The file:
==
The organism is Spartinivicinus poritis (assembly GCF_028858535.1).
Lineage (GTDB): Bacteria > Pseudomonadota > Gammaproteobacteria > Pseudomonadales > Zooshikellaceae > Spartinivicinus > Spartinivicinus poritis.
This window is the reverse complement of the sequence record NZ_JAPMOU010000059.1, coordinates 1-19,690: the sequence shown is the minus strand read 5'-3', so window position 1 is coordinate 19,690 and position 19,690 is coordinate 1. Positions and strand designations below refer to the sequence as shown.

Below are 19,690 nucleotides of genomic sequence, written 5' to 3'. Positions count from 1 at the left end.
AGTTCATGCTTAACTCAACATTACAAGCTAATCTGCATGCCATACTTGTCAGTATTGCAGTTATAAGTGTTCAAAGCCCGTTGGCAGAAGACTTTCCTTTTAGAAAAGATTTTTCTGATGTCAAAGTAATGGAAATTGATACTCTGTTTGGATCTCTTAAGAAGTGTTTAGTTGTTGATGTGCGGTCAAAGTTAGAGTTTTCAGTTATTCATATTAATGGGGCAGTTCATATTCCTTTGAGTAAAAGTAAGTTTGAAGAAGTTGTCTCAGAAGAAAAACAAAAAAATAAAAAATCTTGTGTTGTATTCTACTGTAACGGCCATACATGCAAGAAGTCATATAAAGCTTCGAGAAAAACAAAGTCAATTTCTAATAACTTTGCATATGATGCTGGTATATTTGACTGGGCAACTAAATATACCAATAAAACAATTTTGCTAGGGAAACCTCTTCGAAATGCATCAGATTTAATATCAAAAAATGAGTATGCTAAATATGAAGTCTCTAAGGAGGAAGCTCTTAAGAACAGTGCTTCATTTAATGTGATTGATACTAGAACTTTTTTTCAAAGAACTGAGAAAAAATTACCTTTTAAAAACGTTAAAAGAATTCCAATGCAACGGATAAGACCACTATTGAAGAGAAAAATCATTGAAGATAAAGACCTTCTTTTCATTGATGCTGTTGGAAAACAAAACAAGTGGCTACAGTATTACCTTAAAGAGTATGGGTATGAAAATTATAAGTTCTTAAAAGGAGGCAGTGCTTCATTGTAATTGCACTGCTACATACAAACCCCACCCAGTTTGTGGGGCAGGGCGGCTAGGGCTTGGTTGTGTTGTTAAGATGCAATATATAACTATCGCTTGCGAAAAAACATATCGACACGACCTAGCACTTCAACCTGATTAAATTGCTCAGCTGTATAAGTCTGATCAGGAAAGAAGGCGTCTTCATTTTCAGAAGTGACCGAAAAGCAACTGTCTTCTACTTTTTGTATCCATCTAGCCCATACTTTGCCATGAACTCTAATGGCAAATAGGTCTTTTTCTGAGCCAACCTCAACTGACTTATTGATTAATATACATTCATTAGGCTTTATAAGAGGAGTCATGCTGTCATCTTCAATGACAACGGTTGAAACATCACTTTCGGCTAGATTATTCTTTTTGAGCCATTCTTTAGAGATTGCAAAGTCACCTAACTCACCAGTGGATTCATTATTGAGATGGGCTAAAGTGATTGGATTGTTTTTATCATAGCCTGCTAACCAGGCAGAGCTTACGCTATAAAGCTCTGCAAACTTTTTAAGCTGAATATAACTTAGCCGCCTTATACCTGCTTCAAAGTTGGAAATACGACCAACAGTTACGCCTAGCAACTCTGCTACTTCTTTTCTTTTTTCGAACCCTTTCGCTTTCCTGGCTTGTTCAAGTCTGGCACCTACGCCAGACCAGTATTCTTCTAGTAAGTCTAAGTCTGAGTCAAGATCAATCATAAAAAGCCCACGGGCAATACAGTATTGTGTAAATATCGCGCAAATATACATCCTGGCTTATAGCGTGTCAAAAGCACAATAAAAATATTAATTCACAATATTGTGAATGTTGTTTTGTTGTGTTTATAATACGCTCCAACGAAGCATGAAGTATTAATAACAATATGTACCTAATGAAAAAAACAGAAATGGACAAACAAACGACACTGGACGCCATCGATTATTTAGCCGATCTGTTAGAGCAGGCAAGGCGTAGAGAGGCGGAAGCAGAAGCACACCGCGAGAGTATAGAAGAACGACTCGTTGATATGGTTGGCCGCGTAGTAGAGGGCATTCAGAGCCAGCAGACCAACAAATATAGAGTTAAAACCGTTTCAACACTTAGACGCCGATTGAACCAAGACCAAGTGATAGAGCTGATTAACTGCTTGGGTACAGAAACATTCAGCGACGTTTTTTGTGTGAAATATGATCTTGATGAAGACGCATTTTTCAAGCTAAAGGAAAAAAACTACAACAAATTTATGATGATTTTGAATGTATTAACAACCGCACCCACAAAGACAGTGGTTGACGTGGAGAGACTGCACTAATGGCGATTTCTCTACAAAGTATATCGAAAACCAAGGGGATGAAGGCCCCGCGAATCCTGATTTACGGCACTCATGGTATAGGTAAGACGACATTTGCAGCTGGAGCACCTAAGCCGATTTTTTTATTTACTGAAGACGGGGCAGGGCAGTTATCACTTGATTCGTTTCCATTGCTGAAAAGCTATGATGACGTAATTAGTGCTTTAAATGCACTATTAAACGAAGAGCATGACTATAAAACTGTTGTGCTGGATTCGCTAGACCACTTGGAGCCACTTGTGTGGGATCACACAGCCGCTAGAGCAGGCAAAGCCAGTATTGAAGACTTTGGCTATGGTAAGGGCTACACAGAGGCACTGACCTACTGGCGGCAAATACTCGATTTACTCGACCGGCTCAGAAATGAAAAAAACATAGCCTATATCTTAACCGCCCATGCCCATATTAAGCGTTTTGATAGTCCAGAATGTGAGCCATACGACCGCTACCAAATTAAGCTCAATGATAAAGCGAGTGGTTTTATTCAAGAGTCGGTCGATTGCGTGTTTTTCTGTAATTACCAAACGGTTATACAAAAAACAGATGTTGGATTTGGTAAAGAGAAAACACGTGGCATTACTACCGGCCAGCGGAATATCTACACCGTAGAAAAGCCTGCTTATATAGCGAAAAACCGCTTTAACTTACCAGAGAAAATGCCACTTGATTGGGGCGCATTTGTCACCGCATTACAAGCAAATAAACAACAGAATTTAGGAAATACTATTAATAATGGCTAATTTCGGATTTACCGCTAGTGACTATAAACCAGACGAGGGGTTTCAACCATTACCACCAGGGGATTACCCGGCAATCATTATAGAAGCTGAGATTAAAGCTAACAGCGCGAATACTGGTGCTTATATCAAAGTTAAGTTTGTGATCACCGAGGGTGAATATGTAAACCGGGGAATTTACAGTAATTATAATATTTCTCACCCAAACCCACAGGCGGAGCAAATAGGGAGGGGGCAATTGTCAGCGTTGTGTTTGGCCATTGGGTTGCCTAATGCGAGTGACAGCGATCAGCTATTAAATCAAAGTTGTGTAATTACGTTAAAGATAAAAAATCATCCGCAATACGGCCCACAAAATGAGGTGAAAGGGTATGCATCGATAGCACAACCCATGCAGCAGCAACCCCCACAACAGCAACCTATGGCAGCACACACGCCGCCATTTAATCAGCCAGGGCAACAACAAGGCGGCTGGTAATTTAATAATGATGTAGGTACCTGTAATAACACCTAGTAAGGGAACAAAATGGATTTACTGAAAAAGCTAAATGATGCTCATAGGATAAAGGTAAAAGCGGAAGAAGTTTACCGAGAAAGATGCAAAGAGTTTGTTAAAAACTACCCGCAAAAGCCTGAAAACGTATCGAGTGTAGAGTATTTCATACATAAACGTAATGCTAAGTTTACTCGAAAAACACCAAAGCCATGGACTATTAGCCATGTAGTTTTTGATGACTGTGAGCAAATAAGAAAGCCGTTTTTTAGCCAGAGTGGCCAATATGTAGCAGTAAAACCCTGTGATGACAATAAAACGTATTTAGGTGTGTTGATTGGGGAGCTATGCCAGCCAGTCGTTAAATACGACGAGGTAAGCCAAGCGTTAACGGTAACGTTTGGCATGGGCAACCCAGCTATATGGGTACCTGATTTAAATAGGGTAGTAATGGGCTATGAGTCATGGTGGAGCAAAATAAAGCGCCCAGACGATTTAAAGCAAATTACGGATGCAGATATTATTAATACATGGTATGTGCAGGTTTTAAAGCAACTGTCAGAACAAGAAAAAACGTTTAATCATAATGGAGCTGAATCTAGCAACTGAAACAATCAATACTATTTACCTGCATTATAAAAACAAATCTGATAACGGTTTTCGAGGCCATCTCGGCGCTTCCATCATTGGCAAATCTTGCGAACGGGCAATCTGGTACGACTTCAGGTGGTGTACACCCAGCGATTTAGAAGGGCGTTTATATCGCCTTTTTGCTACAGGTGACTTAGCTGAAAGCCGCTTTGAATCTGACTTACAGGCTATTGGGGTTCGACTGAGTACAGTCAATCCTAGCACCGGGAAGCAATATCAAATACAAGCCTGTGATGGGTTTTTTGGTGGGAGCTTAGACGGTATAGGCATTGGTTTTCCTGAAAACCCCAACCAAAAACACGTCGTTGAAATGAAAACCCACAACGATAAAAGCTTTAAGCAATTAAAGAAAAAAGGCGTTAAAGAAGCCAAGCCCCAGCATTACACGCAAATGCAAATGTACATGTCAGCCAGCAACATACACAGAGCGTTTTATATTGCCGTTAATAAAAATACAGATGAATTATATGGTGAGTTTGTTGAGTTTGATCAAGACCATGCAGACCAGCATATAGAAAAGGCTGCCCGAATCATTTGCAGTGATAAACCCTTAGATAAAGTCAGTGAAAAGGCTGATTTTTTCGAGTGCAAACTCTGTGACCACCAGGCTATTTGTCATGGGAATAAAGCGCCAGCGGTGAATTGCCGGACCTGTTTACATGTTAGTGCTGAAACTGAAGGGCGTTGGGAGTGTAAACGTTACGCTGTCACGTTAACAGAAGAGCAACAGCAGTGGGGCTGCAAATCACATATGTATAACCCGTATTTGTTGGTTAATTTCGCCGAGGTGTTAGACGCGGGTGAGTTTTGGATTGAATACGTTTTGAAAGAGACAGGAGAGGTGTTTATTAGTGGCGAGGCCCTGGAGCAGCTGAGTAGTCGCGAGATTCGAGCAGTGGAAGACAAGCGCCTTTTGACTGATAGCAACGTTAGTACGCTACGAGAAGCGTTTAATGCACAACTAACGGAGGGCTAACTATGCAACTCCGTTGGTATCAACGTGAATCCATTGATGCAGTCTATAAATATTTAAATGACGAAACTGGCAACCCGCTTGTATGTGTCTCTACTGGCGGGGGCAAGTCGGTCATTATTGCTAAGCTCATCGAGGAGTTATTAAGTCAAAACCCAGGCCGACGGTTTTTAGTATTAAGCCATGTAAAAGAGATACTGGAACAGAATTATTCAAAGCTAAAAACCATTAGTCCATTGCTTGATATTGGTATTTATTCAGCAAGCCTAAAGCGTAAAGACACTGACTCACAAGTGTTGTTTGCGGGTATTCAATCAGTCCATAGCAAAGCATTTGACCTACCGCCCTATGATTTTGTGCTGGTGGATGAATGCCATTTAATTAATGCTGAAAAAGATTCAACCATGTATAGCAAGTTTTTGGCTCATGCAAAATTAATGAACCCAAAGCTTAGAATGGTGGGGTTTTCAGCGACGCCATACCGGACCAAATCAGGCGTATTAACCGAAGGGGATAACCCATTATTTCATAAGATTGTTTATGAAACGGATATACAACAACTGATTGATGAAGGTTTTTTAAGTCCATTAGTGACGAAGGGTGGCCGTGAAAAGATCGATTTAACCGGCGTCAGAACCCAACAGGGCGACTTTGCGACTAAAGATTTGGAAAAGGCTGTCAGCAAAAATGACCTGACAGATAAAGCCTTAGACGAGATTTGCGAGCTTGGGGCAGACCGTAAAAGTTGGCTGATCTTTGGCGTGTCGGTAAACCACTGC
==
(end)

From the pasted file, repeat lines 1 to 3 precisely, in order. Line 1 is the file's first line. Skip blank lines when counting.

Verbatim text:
The organism is Spartinivicinus poritis (assembly GCF_028858535.1).
Lineage (GTDB): Bacteria > Pseudomonadota > Gammaproteobacteria > Pseudomonadales > Zooshikellaceae > Spartinivicinus > Spartinivicinus poritis.
This window is the reverse complement of the sequence record NZ_JAPMOU010000059.1, coordinates 1-19,690: the sequence shown is the minus strand read 5'-3', so window position 1 is coordinate 19,690 and position 19,690 is coordinate 1. Positions and strand designations below refer to the sequence as shown.